Artist: Doug Braithwaite
Colorist: Laura Martin
Letterer: Dave Sharpe
Cover Artists: Jorge Molina, Clayton Crain, Trevor Hairsine, Doug Braithwaite
Assistant Editor: Josh Johns
Editor: Warren Simons
Published by: Valiant
Cover Price: $3.99 ($5.99 Chromium Cover)

It’s definitely safe to say that this is an issue I’ve been looking forward to specifically for quite a few weeks now. Valiant‘s done a great job with “pushing” their titles, and as someone who’s already “all-in” for present, an event like this is well-suited for me. Though I believe the “main” story will be contained to this 4-issue mini-series, there are some tie-ins with X-O Manowar and Unity, as well as several tie-in mini-series. As the opening/first chapter in the event itself, this issue stands alone fairly well while sitting in the midst of established continuity.

This issue opens with an attack on a Russian facility where suits of armor are being developed in as-close-as-possible approximation to Aric’s X-O armor. The aliens attack the base, killing those within, having located the place due to the armors. While no sentience is detected, the armors are destroyed, and the aliens left baffled as to why humans would seek to duplicate such dangerous things. After this attack, Aric finds his people’s new homeland invaded by US forces–though said forces claim to be there to protect them, not to invade. Aric is brought up to speed from the US forces’ side, and seeks further counsel from Malgam (the alien he fought in the Armor Hunters Prelude in X-O Manowar #s 23-24). The alien “hunters” then unleash an attack that leaves little doubt as to their power, and the devastation possible on Earth if the X-O armor is not turned over to them.

As said, this issue sits in the midst of estabished continuity–particularly in references to goings-on in the X-O Manowar title. While readers of that title will have a fuller appreciation of Aric’s attitude and and what led to the present status quo, reading this issue by itself one is simply presented WITh the present status quo. Said status quo can be accepted at face value, but those interested in more can seek out the earlier stories to get the details.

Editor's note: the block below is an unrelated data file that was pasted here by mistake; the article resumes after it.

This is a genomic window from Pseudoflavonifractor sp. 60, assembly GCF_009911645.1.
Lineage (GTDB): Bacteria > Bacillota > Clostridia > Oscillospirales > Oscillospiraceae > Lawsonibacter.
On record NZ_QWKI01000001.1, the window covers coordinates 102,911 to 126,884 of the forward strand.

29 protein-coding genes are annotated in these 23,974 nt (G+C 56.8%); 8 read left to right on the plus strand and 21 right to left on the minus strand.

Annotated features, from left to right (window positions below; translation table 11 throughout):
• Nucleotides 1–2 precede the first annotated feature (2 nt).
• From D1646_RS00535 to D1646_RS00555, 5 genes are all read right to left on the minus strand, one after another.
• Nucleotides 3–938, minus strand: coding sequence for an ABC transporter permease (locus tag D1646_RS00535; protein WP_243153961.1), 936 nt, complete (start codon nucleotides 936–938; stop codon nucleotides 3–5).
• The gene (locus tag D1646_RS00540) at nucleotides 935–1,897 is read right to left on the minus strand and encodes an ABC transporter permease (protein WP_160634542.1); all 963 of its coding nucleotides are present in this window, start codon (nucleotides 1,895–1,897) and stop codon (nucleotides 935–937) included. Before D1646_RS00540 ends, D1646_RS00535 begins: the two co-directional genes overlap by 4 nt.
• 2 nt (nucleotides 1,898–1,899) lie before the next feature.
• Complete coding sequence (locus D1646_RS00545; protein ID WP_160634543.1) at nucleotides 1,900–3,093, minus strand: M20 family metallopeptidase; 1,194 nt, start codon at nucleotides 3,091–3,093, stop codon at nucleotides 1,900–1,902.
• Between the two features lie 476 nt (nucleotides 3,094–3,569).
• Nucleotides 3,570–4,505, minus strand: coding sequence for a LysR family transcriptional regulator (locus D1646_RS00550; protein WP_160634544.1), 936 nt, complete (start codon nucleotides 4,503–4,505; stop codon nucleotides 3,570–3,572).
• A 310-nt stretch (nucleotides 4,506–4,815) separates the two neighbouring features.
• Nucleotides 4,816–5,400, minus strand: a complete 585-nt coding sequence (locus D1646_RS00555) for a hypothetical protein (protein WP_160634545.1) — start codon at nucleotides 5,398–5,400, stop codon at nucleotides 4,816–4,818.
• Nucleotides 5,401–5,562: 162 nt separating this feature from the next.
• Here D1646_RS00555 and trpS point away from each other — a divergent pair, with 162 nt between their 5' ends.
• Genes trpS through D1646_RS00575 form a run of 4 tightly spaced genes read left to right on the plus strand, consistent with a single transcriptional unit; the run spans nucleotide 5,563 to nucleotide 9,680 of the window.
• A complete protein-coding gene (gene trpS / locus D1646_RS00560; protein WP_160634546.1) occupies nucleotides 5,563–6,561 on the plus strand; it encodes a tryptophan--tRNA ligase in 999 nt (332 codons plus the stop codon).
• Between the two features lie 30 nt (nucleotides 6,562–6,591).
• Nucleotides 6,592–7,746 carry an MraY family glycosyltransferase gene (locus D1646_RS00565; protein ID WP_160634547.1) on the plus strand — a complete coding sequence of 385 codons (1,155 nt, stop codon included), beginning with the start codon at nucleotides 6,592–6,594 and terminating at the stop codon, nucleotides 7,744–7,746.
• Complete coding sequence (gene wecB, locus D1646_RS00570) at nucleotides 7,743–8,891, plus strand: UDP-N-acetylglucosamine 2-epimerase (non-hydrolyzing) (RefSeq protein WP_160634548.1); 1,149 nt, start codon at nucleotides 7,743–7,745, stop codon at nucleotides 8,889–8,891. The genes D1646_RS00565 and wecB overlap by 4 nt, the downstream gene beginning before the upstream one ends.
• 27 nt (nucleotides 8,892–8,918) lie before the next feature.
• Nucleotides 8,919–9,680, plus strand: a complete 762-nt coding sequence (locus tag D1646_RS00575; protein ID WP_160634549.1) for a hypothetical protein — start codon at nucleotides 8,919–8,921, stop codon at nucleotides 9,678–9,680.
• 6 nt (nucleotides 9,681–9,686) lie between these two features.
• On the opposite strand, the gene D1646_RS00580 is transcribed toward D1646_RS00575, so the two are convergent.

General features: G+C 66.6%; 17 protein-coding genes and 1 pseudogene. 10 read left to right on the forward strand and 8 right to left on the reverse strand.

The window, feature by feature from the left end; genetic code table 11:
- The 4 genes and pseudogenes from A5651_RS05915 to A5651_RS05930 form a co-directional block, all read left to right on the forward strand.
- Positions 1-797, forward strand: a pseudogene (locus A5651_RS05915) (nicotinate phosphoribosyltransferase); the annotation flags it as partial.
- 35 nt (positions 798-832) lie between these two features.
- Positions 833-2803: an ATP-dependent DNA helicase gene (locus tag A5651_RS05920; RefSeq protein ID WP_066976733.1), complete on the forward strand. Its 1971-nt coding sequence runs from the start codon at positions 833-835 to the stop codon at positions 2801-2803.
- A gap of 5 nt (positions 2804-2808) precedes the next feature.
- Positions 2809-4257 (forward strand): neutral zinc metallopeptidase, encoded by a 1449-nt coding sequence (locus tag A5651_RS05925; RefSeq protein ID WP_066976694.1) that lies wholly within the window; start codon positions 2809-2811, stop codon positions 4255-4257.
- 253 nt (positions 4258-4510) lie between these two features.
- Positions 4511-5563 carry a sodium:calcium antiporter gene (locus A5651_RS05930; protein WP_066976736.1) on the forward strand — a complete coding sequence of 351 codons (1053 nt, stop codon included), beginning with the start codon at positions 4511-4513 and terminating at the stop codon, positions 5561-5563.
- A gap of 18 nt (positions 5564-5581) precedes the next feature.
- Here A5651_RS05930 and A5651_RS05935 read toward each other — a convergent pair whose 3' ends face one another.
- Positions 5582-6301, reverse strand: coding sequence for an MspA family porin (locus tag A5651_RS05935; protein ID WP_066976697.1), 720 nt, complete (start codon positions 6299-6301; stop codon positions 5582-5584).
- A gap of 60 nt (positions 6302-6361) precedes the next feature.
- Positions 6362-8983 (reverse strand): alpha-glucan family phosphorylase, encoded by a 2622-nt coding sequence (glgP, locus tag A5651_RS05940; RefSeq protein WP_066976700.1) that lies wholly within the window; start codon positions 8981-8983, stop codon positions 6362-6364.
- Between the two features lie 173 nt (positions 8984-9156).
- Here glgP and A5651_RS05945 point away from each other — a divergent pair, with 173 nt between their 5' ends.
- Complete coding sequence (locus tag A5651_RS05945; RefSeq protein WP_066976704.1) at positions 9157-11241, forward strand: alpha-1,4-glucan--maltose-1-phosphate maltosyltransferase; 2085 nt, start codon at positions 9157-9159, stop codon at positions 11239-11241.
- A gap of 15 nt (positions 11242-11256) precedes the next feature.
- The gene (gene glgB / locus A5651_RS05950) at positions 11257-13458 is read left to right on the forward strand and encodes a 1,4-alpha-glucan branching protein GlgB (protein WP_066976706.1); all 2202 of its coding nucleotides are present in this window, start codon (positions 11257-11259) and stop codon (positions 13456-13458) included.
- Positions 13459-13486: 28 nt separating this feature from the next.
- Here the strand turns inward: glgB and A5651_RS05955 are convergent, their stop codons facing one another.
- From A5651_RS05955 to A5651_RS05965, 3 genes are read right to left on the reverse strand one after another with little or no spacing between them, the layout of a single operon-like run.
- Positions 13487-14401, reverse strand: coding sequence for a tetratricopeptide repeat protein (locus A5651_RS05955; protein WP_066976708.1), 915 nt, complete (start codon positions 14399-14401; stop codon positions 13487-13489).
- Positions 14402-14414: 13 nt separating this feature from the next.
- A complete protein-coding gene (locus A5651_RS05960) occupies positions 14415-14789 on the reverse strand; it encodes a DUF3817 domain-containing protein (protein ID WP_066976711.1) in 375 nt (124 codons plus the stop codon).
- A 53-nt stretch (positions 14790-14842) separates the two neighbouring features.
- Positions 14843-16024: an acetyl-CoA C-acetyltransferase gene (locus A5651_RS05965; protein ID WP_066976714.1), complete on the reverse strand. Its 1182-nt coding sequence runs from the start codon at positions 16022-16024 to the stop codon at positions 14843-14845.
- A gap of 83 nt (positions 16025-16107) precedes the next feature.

By and large, this issue reads like an issue of X-O Manowar (which makes sense, given Venditti is the writer on both). The aliens are presented as the antagonists, yet don’t come off entirely as ‘villains’–moreso they come off as a “Federation” with no “Prime Directive” and no qualms about razing planets to make sure the apparently sentient armors are eradicated. The characterization seems consistent with the X-O Manowar title, and I have no issues with the story so far as “merely” the opening chapter.

Visually, I don’t have much to say except that I really enjoyed the issue, and nothing to the art really put me off or distracted me from the story. I know Braithwaite‘s art from Unity at the least, which adds to the consistent familiarity of the issue’s look/feel. I like the aliens’ design–they look suitably alien, while also being distinct individuals.

While this issue in and of itself doesn’t seem to justify the huge crossover, its ending does show how the crossover works quite organically as the impact of the issue is not limited to a single facility or base and truly will affect the entire planet.

Though one could presumably “jump in blind” with this issue and reasonably follow stuff, the full enjoyment (at least for me) of the issue comes from its growth out of continuity.

As there are a couple covers/editions, I recommend sticking with the standard cover…I was not suitably impressed at the “enhanced” “chromium” cover, finding it did not have the same boldness of the classic ’90s Valiant Chromium covers.

If you’re reading X-O Manowar, this definitely works as an extension of the title. It’s also worth picking up if you’re planning to follow any of the tie-in minis to get what I imagine will be the larger/broader context. And if you’re just looking for a mini-series to “dabble” in Valiant, this is also worthwhile on the whole.

X-Men #16 [Review]

Full review posted to cxPulp.com.

Rating: 3.5/5